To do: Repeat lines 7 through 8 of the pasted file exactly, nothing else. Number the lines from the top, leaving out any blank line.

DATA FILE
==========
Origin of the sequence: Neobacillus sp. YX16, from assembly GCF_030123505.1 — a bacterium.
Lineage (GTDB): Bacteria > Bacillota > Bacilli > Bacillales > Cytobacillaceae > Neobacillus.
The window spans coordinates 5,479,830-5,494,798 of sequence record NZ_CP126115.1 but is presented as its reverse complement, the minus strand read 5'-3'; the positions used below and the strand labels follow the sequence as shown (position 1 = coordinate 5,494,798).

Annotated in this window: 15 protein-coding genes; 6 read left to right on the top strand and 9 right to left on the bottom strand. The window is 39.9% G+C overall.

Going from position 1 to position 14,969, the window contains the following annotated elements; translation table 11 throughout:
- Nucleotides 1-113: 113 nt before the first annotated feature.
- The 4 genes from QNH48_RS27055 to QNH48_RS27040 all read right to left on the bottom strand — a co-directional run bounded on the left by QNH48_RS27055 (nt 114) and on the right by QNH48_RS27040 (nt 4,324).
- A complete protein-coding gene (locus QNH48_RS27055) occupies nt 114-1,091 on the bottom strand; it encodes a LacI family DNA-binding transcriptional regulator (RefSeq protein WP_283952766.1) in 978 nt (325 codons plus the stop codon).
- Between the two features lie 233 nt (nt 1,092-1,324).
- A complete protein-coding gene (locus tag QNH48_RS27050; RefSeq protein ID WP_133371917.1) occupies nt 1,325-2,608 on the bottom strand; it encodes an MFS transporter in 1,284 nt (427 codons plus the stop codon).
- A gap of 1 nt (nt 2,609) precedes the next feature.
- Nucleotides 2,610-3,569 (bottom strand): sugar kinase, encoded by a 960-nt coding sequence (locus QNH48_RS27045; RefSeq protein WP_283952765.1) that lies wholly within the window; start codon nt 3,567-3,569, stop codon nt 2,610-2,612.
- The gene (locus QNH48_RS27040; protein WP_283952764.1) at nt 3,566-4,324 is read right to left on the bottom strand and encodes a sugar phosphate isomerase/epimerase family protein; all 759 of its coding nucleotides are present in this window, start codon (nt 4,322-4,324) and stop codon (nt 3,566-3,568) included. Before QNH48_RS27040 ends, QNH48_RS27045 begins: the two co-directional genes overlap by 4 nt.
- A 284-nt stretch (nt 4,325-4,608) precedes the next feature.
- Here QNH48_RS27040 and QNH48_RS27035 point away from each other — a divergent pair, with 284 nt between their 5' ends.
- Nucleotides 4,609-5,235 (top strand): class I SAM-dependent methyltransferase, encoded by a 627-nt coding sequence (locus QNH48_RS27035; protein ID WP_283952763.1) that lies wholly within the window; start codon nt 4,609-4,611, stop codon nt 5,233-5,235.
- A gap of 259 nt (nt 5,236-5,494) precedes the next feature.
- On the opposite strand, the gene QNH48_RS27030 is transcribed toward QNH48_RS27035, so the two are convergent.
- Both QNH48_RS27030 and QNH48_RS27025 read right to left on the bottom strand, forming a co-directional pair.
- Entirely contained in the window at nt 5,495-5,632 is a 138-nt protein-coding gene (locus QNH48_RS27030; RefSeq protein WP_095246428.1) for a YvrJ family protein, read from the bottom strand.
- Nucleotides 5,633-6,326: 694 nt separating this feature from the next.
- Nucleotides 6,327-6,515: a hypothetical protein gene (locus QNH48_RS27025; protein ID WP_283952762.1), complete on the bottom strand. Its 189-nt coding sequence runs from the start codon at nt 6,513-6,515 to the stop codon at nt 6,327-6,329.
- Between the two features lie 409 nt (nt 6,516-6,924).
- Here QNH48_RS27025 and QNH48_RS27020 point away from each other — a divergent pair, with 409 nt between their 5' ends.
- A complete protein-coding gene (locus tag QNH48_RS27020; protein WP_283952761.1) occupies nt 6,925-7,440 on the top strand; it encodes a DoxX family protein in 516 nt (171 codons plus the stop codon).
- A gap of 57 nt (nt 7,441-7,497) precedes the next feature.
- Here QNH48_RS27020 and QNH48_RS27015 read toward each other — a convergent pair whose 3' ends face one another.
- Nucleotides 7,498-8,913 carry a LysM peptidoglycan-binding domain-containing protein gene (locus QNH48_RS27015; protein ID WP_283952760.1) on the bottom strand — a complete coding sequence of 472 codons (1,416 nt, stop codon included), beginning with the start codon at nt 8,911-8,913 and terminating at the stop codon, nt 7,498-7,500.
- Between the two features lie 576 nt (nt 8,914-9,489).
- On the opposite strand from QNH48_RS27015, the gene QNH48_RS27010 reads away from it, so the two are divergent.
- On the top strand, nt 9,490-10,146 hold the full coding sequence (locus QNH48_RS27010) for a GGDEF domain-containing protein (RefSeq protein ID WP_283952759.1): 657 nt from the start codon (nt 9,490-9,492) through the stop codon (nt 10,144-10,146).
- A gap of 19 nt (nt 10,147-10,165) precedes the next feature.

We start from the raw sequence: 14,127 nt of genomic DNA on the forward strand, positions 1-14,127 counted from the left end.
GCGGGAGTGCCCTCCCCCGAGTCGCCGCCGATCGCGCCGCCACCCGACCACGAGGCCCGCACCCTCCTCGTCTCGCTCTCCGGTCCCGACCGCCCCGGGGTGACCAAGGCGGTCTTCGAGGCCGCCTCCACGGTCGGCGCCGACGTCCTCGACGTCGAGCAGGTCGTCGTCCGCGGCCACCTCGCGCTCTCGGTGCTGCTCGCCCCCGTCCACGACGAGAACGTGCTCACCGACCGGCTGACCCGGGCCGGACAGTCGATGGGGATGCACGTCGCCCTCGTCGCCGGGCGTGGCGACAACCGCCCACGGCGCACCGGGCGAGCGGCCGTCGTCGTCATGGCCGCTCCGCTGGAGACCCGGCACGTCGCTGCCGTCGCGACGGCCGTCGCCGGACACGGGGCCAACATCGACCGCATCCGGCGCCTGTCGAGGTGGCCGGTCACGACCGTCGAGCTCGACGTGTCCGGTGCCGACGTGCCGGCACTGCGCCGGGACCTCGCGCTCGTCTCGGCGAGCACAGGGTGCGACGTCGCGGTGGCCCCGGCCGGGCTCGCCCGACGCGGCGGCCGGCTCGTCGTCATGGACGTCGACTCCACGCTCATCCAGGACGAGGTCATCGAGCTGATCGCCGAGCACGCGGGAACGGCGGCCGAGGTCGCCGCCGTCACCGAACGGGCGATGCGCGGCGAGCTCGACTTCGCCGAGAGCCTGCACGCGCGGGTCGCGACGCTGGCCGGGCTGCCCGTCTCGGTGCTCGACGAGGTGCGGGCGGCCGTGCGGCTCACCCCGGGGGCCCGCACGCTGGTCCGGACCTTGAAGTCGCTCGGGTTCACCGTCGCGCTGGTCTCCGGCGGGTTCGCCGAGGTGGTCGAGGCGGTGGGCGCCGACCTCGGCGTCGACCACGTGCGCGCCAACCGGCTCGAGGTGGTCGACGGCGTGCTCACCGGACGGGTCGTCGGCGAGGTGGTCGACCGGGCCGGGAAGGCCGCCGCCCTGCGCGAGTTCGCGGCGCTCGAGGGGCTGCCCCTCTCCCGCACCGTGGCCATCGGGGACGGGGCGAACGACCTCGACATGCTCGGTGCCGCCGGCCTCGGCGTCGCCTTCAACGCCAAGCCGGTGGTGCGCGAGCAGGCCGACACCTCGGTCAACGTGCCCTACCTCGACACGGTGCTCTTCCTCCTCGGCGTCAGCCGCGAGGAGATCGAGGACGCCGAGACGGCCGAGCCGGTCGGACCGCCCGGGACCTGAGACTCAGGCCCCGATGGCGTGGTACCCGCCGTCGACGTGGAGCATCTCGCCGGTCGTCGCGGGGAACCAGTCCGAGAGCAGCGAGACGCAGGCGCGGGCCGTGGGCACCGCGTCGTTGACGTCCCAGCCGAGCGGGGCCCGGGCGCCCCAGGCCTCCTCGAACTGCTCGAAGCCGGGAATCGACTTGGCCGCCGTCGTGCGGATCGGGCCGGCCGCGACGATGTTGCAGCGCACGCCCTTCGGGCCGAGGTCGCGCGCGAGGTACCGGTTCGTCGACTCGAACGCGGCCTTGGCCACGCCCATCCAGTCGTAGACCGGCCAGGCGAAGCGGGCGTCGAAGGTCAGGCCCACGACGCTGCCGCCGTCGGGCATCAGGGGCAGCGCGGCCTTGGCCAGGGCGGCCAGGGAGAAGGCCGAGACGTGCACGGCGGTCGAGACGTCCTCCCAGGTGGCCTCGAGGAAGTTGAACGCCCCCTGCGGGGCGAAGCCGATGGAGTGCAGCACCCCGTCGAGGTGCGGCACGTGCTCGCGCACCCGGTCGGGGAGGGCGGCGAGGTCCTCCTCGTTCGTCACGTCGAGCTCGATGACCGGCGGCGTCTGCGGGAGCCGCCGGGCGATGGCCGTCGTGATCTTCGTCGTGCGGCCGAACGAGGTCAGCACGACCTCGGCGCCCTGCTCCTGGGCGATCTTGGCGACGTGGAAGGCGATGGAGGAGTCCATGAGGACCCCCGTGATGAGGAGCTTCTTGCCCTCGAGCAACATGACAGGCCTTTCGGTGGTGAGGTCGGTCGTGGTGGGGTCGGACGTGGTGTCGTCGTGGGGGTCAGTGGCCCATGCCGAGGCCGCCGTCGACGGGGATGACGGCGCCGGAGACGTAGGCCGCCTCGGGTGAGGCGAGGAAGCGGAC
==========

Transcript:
- The 4 genes from QNH48_RS27055 to QNH48_RS27040 all read right to left on the bottom strand — a co-directional run bounded on the left by QNH48_RS27055 (nt 114) and on the right by QNH48_RS27040 (nt 4,324).
- A complete protein-coding gene (locus QNH48_RS27055) occupies nt 114-1,091 on the bottom strand; it encodes a LacI family DNA-binding transcriptional regulator (RefSeq protein WP_283952766.1) in 978 nt (325 codons plus the stop codon).